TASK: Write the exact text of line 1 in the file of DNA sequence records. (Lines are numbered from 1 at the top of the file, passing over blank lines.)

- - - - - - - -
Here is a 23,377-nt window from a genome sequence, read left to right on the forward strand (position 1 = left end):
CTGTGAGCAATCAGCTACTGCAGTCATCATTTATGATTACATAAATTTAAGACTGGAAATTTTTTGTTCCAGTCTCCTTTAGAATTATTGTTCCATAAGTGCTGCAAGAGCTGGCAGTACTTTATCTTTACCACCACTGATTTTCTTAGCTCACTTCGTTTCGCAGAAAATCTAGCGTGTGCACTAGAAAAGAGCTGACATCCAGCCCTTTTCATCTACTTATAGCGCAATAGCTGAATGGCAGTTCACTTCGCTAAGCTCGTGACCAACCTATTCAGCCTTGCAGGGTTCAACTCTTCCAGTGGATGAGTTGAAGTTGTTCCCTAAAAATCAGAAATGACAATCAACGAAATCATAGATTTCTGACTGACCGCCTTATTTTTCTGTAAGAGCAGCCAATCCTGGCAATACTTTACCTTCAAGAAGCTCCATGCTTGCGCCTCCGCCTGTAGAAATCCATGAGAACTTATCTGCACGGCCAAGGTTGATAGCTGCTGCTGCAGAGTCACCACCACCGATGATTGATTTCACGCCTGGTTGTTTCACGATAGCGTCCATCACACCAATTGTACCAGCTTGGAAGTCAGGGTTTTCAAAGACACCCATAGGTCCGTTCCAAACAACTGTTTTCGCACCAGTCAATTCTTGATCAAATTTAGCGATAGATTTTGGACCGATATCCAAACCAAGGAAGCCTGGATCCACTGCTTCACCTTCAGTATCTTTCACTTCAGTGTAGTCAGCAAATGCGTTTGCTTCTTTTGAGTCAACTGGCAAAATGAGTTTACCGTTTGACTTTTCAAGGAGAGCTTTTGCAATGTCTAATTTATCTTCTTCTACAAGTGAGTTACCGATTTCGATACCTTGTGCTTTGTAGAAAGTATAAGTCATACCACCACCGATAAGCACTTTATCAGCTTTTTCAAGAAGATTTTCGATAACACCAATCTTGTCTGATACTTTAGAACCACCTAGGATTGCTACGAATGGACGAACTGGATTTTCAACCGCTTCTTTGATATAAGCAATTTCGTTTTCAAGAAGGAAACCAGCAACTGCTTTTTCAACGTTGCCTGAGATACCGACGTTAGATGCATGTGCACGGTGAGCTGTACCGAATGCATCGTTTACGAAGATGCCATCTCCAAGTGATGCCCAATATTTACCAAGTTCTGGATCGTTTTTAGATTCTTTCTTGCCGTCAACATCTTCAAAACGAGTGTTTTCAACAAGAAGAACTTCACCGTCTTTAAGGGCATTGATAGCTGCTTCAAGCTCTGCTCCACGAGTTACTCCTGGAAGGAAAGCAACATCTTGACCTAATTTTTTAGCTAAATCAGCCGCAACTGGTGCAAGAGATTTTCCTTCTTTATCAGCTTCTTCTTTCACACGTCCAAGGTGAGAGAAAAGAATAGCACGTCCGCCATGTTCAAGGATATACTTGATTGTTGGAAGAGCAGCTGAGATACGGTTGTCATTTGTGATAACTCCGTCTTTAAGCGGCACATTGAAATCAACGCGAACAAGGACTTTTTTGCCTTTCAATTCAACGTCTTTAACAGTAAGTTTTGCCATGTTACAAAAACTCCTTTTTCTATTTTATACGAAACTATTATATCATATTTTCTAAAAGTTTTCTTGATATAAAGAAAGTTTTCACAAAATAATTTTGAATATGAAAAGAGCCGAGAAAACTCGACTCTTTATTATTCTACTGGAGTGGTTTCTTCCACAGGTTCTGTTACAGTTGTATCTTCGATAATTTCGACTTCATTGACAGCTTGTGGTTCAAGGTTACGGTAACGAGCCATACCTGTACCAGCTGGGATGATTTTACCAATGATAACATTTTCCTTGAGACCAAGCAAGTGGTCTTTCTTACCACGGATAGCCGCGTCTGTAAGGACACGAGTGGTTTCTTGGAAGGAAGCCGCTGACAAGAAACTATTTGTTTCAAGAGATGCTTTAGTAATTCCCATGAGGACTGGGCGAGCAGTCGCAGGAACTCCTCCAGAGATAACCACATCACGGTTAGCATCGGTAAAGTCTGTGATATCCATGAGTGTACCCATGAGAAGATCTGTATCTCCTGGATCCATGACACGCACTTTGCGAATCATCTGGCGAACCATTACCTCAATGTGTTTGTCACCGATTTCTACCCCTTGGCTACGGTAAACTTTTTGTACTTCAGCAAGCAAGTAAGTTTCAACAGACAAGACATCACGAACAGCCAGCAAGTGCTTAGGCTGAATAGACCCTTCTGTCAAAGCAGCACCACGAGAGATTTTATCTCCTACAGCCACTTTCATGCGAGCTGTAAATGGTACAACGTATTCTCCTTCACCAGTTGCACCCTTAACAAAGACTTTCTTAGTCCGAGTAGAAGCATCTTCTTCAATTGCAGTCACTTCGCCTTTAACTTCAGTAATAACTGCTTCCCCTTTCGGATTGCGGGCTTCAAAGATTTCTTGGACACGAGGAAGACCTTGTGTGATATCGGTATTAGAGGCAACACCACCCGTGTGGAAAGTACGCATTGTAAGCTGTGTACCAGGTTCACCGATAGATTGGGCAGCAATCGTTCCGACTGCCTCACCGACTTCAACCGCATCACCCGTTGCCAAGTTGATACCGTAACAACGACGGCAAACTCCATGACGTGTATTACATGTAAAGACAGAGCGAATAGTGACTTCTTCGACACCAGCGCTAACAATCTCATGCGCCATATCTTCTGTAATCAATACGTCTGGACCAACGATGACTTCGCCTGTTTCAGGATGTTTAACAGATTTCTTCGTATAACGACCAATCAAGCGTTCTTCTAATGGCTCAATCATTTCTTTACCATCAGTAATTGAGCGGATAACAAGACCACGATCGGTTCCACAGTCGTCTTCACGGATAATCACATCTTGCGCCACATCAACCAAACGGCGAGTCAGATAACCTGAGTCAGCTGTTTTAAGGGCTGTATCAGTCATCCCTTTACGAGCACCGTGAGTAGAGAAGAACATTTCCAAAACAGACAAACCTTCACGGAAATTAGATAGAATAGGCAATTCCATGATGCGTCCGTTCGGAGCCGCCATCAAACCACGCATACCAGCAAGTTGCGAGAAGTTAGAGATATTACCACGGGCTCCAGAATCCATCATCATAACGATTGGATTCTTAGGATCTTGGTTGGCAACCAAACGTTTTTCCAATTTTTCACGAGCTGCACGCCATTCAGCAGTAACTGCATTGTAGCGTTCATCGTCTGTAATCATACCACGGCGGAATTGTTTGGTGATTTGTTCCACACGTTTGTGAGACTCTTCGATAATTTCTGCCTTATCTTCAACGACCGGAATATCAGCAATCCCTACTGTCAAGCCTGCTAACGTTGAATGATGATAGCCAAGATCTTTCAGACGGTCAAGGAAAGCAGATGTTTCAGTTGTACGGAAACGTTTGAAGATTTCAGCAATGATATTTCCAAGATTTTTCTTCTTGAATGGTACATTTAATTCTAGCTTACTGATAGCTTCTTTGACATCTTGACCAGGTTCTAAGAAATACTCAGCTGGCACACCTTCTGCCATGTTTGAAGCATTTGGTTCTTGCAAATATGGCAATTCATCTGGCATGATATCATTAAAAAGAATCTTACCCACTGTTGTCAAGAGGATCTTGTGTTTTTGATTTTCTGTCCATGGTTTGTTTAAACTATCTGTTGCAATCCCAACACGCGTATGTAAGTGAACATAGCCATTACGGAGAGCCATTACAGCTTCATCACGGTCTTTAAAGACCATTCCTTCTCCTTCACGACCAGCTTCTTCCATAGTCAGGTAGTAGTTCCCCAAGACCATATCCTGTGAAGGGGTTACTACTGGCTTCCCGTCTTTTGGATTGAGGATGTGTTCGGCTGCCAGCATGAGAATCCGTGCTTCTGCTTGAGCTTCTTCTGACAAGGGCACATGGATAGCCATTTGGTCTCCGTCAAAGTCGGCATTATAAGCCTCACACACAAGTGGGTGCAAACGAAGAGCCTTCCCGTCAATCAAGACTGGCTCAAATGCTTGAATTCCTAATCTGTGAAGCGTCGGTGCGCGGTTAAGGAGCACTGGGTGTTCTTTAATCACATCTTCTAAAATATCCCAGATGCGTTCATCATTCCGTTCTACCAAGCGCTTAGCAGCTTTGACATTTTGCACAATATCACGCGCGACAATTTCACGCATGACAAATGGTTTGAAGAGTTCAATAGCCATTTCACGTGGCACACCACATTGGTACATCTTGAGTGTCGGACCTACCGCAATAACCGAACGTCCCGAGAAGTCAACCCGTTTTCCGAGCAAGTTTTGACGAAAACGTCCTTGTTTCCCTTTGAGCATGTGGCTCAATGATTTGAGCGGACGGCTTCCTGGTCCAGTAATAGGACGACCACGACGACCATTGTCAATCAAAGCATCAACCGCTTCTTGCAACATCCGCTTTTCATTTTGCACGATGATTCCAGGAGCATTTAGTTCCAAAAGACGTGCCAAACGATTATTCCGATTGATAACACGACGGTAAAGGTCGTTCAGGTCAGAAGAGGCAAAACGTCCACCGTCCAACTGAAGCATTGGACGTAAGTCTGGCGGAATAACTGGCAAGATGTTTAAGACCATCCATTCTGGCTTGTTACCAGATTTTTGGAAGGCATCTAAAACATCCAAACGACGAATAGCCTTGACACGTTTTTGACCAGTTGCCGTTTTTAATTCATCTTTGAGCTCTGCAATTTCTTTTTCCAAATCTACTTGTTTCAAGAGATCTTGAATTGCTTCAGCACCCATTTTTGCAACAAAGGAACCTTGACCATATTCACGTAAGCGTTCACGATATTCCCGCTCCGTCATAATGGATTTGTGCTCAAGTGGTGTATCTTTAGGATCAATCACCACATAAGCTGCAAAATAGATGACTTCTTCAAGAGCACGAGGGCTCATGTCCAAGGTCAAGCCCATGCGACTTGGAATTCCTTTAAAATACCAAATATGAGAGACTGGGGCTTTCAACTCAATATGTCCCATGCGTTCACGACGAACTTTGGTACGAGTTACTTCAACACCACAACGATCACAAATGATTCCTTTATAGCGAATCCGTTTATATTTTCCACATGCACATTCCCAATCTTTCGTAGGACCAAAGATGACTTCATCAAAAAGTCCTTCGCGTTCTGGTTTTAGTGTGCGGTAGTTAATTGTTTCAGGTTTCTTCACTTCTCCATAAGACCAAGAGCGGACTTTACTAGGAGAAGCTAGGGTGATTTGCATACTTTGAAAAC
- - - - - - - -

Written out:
Here is a 23,377-nt window from a genome sequence, read left to right on the forward strand (position 1 = left end):